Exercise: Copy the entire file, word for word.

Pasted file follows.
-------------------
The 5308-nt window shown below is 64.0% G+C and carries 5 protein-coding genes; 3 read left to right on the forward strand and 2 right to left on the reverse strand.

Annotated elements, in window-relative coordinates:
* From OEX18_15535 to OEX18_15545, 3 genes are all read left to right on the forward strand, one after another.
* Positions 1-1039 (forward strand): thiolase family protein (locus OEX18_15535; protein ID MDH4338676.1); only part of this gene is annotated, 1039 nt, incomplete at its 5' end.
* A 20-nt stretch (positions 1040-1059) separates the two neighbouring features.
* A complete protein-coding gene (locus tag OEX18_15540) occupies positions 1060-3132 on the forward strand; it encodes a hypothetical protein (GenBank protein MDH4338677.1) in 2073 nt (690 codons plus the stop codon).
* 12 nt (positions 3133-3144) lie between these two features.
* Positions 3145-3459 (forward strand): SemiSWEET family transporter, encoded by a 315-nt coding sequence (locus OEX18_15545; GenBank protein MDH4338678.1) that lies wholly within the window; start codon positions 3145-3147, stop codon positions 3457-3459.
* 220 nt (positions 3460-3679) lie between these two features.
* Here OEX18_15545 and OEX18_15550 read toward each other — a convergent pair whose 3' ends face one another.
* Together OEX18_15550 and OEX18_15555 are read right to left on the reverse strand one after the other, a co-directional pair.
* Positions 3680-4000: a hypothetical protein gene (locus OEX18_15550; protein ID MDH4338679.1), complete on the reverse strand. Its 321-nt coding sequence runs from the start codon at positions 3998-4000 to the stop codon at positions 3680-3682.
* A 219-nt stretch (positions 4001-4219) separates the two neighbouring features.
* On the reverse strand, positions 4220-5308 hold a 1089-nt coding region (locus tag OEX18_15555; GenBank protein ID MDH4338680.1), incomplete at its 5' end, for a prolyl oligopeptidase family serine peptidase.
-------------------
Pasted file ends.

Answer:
The 5308-nt window shown below is 64.0% G+C and carries 5 protein-coding genes; 3 read left to right on the forward strand and 2 right to left on the reverse strand.

Annotated elements, in window-relative coordinates:
* From OEX18_15535 to OEX18_15545, 3 genes are all read left to right on the forward strand, one after another.
* Positions 1-1039 (forward strand): thiolase family protein (locus OEX18_15535; protein ID MDH4338676.1); only part of this gene is annotated, 1039 nt, incomplete at its 5' end.
* A 20-nt stretch (positions 1040-1059) separates the two neighbouring features.
* A complete protein-coding gene (locus tag OEX18_15540) occupies positions 1060-3132 on the forward strand; it encodes a hypothetical protein (GenBank protein MDH4338677.1) in 2073 nt (690 codons plus the stop codon).
* 12 nt (positions 3133-3144) lie between these two features.
* Positions 3145-3459 (forward strand): SemiSWEET family transporter, encoded by a 315-nt coding sequence (locus OEX18_15545; GenBank protein MDH4338678.1) that lies wholly within the window; start codon positions 3145-3147, stop codon positions 3457-3459.
* 220 nt (positions 3460-3679) lie between these two features.
* Here OEX18_15545 and OEX18_15550 read toward each other — a convergent pair whose 3' ends face one another.
* Together OEX18_15550 and OEX18_15555 are read right to left on the reverse strand one after the other, a co-directional pair.
* Positions 3680-4000: a hypothetical protein gene (locus OEX18_15550; protein ID MDH4338679.1), complete on the reverse strand. Its 321-nt coding sequence runs from the start codon at positions 3998-4000 to the stop codon at positions 3680-3682.
* A 219-nt stretch (positions 4001-4219) separates the two neighbouring features.
* On the reverse strand, positions 4220-5308 hold a 1089-nt coding region (locus tag OEX18_15555; GenBank protein ID MDH4338680.1), incomplete at its 5' end, for a prolyl oligopeptidase family serine peptidase.